Feeding food waste to pigs and preventing disease
If you feed food waste to pigs, or supply food waste to be fed to pigs, you must meet certain requirements to reduce the risk of spreading unwanted diseases. Find out what you need to do.
Why rules are needed
Despite our strict border controls, unauthorised meat products could potentially get into New Zealand. This illegally imported meat could contain diseases like foot-and-mouth disease or any of the swine fevers. Feeding it to pigs could spread these diseases.
To reduce this risk, you must meet certain requirements if you supply food waste for feeding to pigs. This includes:
- pig owners and farmers
- food manufacturers, food service operators, butchers, and food retailers
- hospitals, schools, and households.
Make sure food waste is safe to feed
If you supply food waste for feeding to pigs – either to someone else or directly to your own pigs – you must make sure:
- the food waste doesn't contain meat and hasn't come into contact with meat (meat-free waste can be fed to pigs without further treatment)
- if the food waste does contain meat, or has come into contact with meat, it's treated before being fed to pigs. Treatment involves heating the food waste to destroy any disease-causing bacteria and viruses.
How to treat food waste
Treat food waste by heating it to 100°C for 1 hour. An easy way to do this is to boil the food waste for 1 hour while stirring frequently. Make sure you keep it at boiling point for the whole hour.
The Ministry for Primary Industries (MPI) can approve alternative treatment options. For more information about this, email email@example.com
What does "meat" include?
"Meat" includes any material from an animal – except for eggs and egg products, milk and milk products, and rendered material (such as tallow, blood meal, meat meal, and bone meal). These "non-meat" products don't need to be heat-treated before feeding to pigs.
Video – Feeding waste food to pigs (1:17)
New Zealand is free of many of the diseases that trouble pig farmers around the world.
Our disease-free status is like money in the bank.
And to keep our country this way, rules are in place to restrict the kinds of food scraps you can feed to pigs.
The reality is that by feeding meat to pigs you run the risk of diseases like Foot & Mouth establishing and spreading in New Zealand if they were ever introduced here.
For this reason feeding meat scraps to pigs is a no go.
Meat free food scraps like bread, vegetables, and dairy products are all perfectly good feed options for pigs as long as they haven't come into contact with meat.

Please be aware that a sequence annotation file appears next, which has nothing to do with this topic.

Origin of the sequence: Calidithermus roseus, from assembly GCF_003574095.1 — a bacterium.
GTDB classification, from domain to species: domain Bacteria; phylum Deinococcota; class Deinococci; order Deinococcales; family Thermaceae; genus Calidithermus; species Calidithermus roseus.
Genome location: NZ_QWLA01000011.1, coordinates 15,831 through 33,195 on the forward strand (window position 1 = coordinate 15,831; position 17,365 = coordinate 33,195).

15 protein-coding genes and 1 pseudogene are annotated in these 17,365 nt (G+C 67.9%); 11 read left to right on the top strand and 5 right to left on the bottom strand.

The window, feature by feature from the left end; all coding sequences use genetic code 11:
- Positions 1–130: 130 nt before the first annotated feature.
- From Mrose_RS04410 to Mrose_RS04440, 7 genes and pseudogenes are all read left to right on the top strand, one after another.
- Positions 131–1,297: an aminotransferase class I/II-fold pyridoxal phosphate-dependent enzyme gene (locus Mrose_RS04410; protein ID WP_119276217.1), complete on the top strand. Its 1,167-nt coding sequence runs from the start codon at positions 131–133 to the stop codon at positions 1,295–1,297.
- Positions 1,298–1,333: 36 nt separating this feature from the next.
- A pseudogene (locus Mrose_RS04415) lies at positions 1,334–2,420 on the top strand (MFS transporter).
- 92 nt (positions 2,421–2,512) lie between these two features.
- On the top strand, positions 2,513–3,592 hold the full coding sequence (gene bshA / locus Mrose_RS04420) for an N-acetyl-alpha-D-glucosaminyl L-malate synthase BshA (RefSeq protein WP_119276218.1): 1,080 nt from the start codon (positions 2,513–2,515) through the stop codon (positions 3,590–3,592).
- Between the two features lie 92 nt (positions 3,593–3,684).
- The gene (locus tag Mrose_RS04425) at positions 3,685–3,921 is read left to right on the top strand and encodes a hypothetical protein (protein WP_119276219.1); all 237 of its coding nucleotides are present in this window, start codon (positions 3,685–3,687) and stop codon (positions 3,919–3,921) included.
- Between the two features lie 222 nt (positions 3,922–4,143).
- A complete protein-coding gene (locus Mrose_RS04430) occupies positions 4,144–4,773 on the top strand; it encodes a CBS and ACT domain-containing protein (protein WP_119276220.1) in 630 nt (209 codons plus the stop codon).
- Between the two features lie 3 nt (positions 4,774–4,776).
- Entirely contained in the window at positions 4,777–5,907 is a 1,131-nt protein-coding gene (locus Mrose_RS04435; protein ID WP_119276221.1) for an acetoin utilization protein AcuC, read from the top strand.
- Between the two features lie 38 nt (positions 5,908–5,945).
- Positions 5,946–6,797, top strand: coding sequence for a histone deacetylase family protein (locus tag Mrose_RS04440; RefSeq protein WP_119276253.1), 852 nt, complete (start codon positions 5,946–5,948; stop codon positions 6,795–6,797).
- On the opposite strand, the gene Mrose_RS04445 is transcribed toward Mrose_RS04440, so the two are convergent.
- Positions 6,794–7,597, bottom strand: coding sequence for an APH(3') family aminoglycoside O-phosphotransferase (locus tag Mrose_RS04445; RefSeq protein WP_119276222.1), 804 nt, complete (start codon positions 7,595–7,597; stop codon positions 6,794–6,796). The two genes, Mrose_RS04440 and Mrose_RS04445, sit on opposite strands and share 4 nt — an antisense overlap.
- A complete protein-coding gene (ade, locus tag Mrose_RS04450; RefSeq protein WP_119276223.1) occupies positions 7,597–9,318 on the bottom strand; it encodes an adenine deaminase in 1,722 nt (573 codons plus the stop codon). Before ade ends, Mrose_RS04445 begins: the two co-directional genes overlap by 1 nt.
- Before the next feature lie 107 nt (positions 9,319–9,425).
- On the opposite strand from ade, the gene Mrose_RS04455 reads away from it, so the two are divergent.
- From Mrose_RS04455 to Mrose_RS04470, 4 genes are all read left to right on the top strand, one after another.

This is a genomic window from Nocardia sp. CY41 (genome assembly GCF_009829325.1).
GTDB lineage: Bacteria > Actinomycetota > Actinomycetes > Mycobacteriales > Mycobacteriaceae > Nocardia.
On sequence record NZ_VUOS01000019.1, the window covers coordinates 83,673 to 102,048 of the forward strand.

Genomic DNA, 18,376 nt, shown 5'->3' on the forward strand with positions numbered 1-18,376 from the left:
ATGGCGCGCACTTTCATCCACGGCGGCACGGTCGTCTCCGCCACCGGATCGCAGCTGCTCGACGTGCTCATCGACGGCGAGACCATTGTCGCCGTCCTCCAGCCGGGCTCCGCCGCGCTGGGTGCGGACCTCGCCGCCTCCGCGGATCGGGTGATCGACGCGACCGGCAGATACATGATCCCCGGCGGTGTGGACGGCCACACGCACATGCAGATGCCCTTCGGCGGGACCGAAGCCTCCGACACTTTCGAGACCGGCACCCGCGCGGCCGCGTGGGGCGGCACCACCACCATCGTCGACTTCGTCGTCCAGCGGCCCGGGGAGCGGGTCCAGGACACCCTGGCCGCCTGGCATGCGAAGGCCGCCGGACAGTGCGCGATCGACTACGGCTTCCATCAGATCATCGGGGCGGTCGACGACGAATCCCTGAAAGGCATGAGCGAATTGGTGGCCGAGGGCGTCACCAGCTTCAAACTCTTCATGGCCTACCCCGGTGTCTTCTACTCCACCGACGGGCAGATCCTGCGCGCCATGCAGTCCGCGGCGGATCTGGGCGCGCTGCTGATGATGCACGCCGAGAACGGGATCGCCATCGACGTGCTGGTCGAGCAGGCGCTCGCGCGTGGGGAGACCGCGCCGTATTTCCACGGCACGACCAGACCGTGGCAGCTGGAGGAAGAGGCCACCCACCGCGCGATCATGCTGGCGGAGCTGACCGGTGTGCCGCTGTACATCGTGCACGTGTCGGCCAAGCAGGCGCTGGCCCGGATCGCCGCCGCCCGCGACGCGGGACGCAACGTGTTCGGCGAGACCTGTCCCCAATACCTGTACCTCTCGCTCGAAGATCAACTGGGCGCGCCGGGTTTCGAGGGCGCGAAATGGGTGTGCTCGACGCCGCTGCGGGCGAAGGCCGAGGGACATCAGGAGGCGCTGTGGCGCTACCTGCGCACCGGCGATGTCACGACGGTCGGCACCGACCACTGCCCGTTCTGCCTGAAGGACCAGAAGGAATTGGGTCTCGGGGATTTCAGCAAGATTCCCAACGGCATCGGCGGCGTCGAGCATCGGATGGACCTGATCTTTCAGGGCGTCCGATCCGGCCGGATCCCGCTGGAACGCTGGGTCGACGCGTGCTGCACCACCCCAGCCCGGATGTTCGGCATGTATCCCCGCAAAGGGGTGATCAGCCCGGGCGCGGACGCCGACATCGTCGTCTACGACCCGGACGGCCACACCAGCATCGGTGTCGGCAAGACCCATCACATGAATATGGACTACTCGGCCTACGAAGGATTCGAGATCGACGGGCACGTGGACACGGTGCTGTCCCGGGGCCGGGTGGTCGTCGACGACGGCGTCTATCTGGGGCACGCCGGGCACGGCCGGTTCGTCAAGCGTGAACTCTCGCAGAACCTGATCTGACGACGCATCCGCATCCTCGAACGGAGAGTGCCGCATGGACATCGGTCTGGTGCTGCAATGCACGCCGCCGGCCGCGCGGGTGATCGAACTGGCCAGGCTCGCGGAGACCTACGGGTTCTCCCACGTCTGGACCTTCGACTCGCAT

If you can't be sure scraps are meat free, they need to be heat treated before you feed them to your pigs.
The rules say you must cook them at 100 degrees for an hour.
This heat treatment will kill off any bacteria and viruses that could potentially cause illness.
So remember, if food waste is on your pig's menu, make sure they're meat free, or that they've been treated to eliminate the risk of illness.
What to do if you supply food waste to others
If you supply untreated food waste that contains meat (or has come into contact with meat) to someone else, you must have reasonable grounds to believe they will treat it before feeding it to pigs.
We recommend you get a written statement from them confirming:
- the food waste will be treated according to the rules
- that you have permission to forward their details to MPI.
We recommend you get this statement even if you're supplying food waste that hasn't come in contact with meat.
We provide a template that you can use to record this statement:
Undertaking for food waste supply and collection [PDF, 201 KB]
Email completed statements to firstname.lastname@example.org
What to do if you get food waste from a supplier
If you get food waste from a supplier – such as a hospital, school, supermarket, or food business – they may:
- ask you to provide written confirmation that you will use the food waste according to the rules
- pass on your contact details to MPI.
The Undertaking for food waste supply and collection template can be used for this as well.
If in doubt, treat food waste
If you are not sure what's in food waste, or whether it has been heat-treated, you must treat it before feeding it to pigs. Alternatively, ask for a declaration from the supplier that the food waste:
- was treated according to the rules, or
- doesn't contain meat or hasn't come into contact with meat.
Report non-compliant food waste
If you suspect untreated food waste that contains or has been in contact with meat is being fed to pigs, report the pig owner and food waste supplier to MPI. Your details will be kept confidential.
MPI regularly visits farms to check that pig owners (and food waste suppliers) are complying with the rules.
If you feed non-compliant food waste to pigs
The Biosecurity (Meat and Food Waste for Pigs) Regulations 2005 set out the rules around food waste for pigs, to reduce the risk of spreading unwanted diseases.
Under these regulations, you could be fined up to $5,000 for an individual, or $15,000 for the business if you:
- feed untreated food waste to pigs that contains meat or has been in contact with meat
- allow someone to feed untreated food waste to pigs that contains meat or has been in contact with meat.
Find out more
Fact sheet: Supplying food waste for feeding to pigs [PDF, 838 KB]
Poster: If you supply food waste for pig feed [PDF, 457 KB]
Fact sheet: Feeding food waste to pigs [PDF, 338 KB]
Feeding food waste to pigs survey report [PDF, 1.5 MB]
Making food for animals [PDF, 267 KB]
Who to contact
If you have questions about feeding food waste to pigs, email email@example.com
If you notice unusual symptoms in your animals, report them to your vet, or to MPI's Pest and Disease hotline on 0800 80 99 66